Bottom Line: Daily weights were determined for the growth curves, and Oil-Red-O staining on stool and tissue identified neutral fats.In human tissue, cholecystokinin, glucagon-like peptide 1, and somatostatin populations were reduced, whereas the chromogranin A population was unchanged.Owing to protein degradation, the Arx mouse recapitulates findings of the intestinal Arx model, but is not able to further the study of the differential effects of the ARX protein on its transcriptional targets in the intestine.

View Article: PubMed Central - PubMed

Affiliation: *Department of Pediatrics, Division of Gastroenterology, Hepatology, and Nutrition, The Children's Hospital of Philadelphia †Department of Genetics and Institute for Diabetes, Obesity, and Metabolism, Perelman School of Medicine at the University of Pennsylvania ‡Department of Pathology and Laboratory Medicine, The Children's Hospital of Philadelphia, Philadelphia, PA.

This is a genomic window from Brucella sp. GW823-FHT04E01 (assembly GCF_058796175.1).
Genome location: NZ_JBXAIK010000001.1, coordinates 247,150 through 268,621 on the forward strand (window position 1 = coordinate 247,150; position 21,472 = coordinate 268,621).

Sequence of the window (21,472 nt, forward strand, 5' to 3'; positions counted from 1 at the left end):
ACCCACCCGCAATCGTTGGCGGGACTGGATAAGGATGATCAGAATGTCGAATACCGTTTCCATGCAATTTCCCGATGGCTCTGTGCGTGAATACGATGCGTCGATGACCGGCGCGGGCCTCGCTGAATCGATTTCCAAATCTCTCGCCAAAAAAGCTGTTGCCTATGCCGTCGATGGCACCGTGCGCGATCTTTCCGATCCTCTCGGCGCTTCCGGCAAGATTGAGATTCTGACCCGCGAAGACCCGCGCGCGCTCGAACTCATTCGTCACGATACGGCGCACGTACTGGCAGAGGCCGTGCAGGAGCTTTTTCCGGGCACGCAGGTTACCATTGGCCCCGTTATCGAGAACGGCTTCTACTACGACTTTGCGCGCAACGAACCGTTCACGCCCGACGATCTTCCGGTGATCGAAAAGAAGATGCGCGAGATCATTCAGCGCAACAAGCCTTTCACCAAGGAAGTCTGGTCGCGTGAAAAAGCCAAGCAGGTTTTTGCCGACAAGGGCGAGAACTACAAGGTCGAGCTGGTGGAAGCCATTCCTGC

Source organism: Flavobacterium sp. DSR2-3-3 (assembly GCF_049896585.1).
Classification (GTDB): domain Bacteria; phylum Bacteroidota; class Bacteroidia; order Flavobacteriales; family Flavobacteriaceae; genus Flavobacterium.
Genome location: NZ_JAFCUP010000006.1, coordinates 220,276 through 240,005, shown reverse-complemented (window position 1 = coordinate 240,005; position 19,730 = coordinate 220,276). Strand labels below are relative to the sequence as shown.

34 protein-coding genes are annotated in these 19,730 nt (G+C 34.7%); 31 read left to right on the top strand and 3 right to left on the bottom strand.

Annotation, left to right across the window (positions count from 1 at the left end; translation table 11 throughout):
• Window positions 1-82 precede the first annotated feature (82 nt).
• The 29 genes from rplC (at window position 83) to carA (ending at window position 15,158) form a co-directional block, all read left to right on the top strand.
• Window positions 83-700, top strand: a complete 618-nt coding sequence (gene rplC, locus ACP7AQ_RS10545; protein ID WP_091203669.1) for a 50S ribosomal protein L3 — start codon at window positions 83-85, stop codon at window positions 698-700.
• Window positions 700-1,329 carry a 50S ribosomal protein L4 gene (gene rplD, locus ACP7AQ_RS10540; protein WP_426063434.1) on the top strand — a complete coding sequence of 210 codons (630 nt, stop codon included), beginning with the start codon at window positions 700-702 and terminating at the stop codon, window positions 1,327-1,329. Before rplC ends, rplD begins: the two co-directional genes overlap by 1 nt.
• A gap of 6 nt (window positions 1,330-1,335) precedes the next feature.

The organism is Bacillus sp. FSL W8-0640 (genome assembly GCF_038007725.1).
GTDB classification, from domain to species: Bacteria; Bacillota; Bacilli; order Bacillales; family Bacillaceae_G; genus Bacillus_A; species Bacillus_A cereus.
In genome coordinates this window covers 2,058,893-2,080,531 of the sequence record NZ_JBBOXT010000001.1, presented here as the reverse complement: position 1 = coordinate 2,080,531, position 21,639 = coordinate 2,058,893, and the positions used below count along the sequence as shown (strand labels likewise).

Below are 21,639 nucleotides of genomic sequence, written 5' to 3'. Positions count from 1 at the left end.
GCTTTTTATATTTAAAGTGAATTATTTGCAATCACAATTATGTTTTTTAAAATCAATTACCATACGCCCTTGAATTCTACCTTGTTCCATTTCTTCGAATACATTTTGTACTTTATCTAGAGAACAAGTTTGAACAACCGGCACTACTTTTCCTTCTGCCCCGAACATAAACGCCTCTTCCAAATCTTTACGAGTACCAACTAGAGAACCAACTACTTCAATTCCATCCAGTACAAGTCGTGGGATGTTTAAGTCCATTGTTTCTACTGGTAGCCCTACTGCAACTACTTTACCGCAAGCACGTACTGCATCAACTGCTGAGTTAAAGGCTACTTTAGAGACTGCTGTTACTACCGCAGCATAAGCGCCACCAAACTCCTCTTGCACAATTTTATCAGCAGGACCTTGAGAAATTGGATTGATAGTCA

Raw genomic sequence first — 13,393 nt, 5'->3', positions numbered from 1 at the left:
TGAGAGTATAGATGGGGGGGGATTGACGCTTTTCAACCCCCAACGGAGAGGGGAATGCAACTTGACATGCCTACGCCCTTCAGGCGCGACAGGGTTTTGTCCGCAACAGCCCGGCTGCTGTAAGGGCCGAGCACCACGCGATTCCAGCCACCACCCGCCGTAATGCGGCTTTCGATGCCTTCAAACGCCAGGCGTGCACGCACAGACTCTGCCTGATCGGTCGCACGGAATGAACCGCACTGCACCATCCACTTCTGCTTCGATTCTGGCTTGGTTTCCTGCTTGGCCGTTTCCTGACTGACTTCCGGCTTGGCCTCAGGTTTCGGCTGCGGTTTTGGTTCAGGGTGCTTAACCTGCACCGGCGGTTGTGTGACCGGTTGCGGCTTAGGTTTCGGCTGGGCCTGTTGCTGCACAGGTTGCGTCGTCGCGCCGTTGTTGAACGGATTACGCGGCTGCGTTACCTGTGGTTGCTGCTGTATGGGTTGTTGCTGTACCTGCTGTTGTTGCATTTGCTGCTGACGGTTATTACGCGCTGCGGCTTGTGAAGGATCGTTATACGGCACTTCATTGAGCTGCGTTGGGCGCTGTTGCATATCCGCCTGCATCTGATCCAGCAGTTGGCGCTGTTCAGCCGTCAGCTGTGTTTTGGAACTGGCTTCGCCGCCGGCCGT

ABSTRACT

Objectives: Severe congenital diarrhea occurs in approximately half of patients with Aristaless-Related Homeobox (ARX) mutations. The cause of this diarrhea is unknown. In a mouse model of intestinal Arx deficiency, the prevalence of a subset of enteroendocrine cells is altered, leading to diarrhea. Because polyalanine expansions within the ARX protein are the most common mutations found in ARX-related disorders, we sought to characterize the enteroendocrine population in human tissue of an ARX mutation and in a mouse model of the corresponding polyalanine expansion (Arx).